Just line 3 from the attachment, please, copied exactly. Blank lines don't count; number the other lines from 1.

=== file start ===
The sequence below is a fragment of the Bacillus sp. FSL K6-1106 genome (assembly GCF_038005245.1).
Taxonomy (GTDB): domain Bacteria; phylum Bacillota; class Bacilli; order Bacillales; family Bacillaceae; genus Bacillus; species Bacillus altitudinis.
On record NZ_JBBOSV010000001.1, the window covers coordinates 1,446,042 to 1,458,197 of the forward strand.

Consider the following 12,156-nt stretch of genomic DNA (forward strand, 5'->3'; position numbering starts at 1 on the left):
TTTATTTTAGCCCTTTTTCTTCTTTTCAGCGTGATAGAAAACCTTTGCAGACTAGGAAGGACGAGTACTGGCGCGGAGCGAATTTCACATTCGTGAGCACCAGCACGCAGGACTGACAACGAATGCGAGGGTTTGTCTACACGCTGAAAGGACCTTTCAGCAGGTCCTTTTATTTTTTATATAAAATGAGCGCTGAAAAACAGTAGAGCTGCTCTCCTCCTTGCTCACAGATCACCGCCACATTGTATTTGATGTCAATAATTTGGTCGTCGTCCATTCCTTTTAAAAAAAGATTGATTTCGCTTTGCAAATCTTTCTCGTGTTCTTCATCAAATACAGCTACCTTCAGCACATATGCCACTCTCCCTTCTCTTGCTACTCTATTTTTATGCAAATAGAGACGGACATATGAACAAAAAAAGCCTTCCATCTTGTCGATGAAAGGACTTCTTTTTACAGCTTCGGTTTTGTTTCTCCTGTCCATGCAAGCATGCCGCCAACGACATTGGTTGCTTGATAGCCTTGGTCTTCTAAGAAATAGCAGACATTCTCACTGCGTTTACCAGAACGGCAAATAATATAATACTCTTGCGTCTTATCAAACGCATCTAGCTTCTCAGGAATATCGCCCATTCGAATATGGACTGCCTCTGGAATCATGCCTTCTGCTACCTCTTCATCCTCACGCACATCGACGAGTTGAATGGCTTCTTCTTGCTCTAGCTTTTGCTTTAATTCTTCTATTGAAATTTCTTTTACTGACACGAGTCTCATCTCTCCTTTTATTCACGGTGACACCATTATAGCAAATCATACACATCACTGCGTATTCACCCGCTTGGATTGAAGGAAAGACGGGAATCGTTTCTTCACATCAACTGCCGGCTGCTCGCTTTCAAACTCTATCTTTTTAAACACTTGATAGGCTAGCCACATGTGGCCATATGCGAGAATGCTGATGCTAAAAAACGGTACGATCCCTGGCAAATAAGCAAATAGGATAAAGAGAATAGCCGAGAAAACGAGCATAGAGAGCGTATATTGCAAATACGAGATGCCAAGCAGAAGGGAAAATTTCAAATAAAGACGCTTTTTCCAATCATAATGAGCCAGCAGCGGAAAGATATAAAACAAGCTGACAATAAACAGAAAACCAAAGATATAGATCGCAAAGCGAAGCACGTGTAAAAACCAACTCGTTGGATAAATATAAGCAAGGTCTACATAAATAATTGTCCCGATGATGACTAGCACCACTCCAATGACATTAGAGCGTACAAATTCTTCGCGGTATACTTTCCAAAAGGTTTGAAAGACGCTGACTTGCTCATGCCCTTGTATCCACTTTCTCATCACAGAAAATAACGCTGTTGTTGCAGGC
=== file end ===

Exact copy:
On record NZ_JBBOSV010000001.1, the window covers coordinates 1,446,042 to 1,458,197 of the forward strand.